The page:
A Scottish firm has come up with what it calls an environmentally friendly alternative to cremation, which involves breaking the body down with hot water and potassium hydroxide.
“Over 130 years ago cremation offered fundamental change in the way we approach human disposition and some serious convincing was required before it was fully accepted,” says Resomation founder and CEO Sandy Sullivan.
“Resomation now offers a new, innovative approach which uses less energy and emits significantly less greenhouse gasses than cremation.”
The resomation process is claimed to cut the release of greenhouse gases caused by cremation by about a third, as well as allowing the recovery of toxic mercury from dental fillings.
This might not sound like a big deal, but Resomation says that as much of 16 percent of all mercury in the environment is emitted by crematoria.
And the energy required for the process is less than one-seventh of that for cremation, it says.
It’s been used in the past as a way of disposing of bodies used for medical research, but this is the first time it’s been offered to the general public. The process has been approved for commercial use in Florida, Minnesota, Maryland, Oregon, Kansas, Colorado and Maine.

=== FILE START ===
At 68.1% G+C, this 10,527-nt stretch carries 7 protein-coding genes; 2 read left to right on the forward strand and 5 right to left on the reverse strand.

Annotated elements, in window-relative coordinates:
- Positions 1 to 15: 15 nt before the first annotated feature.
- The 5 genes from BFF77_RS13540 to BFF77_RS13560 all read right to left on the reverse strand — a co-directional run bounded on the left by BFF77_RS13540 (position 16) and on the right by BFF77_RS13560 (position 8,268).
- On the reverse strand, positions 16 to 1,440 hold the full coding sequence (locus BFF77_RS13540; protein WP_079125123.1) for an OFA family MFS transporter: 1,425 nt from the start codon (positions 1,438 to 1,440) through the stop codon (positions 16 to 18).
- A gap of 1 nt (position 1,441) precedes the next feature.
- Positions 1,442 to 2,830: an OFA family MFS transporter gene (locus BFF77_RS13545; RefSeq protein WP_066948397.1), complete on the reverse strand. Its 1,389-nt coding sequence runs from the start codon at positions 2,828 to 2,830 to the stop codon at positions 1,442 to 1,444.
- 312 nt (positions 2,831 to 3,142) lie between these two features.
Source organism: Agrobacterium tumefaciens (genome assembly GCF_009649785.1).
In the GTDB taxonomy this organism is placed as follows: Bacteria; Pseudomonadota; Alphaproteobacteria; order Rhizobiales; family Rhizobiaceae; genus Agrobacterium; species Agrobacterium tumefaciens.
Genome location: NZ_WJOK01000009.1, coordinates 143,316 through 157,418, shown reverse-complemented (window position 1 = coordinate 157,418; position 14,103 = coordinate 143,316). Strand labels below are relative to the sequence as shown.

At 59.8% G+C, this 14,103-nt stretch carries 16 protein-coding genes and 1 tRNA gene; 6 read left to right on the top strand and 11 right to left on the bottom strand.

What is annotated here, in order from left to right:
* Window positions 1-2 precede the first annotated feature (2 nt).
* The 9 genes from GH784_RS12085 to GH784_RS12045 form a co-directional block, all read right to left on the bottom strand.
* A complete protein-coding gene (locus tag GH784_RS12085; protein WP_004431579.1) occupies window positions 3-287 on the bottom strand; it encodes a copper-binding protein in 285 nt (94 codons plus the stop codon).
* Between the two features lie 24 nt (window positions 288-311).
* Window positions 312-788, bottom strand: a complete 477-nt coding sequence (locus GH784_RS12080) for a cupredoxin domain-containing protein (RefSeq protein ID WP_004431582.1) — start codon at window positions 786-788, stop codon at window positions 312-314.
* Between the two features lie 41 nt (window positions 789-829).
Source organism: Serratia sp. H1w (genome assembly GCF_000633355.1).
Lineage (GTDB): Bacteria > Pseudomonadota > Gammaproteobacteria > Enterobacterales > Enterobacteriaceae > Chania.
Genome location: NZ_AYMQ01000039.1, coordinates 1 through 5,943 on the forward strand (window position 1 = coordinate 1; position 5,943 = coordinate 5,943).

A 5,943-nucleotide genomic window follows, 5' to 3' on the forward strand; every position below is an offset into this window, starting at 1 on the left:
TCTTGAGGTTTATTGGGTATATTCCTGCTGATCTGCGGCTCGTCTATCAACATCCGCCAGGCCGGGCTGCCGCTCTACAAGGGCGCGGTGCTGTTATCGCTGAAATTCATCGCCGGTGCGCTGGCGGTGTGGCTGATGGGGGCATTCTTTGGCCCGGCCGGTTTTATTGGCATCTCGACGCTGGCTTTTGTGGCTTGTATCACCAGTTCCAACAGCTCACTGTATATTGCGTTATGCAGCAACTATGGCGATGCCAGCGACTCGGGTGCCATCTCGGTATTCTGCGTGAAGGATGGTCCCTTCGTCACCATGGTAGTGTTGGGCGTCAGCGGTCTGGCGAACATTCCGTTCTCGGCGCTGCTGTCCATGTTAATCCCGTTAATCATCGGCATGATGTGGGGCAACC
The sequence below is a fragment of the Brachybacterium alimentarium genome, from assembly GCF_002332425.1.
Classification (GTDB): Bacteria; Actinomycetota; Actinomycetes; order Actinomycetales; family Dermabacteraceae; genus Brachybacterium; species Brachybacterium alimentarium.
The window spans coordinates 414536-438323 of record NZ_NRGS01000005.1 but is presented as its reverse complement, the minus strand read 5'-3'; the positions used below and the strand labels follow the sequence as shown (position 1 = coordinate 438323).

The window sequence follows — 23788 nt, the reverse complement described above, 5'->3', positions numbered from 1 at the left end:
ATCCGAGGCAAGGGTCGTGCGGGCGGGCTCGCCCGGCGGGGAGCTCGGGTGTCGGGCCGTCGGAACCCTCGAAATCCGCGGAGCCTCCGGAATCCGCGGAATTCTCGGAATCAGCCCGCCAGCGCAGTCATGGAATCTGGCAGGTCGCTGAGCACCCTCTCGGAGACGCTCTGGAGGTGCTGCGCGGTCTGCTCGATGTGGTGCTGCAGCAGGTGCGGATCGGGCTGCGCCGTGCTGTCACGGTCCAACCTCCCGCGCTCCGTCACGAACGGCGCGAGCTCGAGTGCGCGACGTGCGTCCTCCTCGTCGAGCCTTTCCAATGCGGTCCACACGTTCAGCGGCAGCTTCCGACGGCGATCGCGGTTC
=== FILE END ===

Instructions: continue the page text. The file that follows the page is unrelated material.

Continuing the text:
Resomation says that bereaved relatives needn’t be too aware of what’s going on behind the scenes. Bones aren’t broken down, and are cremated, so that there’s still a small pot of ashes.
“The process is normally two to three hours long, the same length of time as an average cremation, and once complete, a sterile liquid and bone ash remain,” says the company.
“The sterile liquid is returned to the water cycle and, just like cremation, the bone ash remains are placed in an urn and returned to loved ones.”
A funeral home in St Petersburg, Florida, is being kitted out with the system, which is expected to go into operation next month.